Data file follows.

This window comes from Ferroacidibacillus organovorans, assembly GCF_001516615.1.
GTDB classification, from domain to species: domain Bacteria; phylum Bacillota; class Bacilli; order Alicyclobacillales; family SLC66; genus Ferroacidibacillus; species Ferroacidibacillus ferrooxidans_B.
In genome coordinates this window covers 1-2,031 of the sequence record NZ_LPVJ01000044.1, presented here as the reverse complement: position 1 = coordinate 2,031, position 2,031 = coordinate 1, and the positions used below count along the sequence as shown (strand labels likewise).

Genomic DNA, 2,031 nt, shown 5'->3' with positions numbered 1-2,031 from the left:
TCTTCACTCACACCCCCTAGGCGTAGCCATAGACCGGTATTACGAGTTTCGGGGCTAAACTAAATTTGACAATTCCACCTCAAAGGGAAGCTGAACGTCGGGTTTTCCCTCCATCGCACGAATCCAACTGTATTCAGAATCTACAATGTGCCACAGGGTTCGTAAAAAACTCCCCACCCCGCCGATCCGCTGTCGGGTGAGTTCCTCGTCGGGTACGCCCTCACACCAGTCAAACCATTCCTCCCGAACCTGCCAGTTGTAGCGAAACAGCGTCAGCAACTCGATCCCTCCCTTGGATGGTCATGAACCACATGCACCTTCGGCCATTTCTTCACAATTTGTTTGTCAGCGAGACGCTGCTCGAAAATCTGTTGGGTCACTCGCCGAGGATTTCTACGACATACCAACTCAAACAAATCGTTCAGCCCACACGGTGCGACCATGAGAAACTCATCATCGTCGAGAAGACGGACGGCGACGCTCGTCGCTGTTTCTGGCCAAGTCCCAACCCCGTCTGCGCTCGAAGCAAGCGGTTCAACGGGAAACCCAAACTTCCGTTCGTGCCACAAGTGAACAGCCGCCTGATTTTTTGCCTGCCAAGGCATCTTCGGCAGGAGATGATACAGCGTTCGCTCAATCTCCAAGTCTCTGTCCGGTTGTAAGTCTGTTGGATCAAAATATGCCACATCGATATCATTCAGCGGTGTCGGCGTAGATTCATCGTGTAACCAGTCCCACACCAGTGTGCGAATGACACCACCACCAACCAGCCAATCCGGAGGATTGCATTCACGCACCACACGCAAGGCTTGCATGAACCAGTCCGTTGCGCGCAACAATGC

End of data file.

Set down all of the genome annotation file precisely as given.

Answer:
This window comes from Ferroacidibacillus organovorans, assembly GCF_001516615.1.
GTDB classification, from domain to species: domain Bacteria; phylum Bacillota; class Bacilli; order Alicyclobacillales; family SLC66; genus Ferroacidibacillus; species Ferroacidibacillus ferrooxidans_B.
In genome coordinates this window covers 1-2,031 of the sequence record NZ_LPVJ01000044.1, presented here as the reverse complement: position 1 = coordinate 2,031, position 2,031 = coordinate 1, and the positions used below count along the sequence as shown (strand labels likewise).

Genomic DNA, 2,031 nt, shown 5'->3' with positions numbered 1-2,031 from the left:
TCTTCACTCACACCCCCTAGGCGTAGCCATAGACCGGTATTACGAGTTTCGGGGCTAAACTAAATTTGACAATTCCACCTCAAAGGGAAGCTGAACGTCGGGTTTTCCCTCCATCGCACGAATCCAACTGTATTCAGAATCTACAATGTGCCACAGGGTTCGTAAAAAACTCCCCACCCCGCCGATCCGCTGTCGGGTGAGTTCCTCGTCGGGTACGCCCTCACACCAGTCAAACCATTCCTCCCGAACCTGCCAGTTGTAGCGAAACAGCGTCAGCAACTCGATCCCTCCCTTGGATGGTCATGAACCACATGCACCTTCGGCCATTTCTTCACAATTTGTTTGTCAGCGAGACGCTGCTCGAAAATCTGTTGGGTCACTCGCCGAGGATTTCTACGACATACCAACTCAAACAAATCGTTCAGCCCACACGGTGCGACCATGAGAAACTCATCATCGTCGAGAAGACGGACGGCGACGCTCGTCGCTGTTTCTGGCCAAGTCCCAACCCCGTCTGCGCTCGAAGCAAGCGGTTCAACGGGAAACCCAAACTTCCGTTCGTGCCACAAGTGAACAGCCGCCTGATTTTTTGCCTGCCAAGGCATCTTCGGCAGGAGATGATACAGCGTTCGCTCAATCTCCAAGTCTCTGTCCGGTTGTAAGTCTGTTGGATCAAAATATGCCACATCGATATCATTCAGCGGTGTCGGCGTAGATTCATCGTGTAACCAGTCCCACACCAGTGTGCGAATGACACCACCACCAACCAGCCAATCCGGAGGATTGCATTCACGCACCACACGCAAGGCTTGCATGAACCAGTCCGTTGCGCGCAACAATGC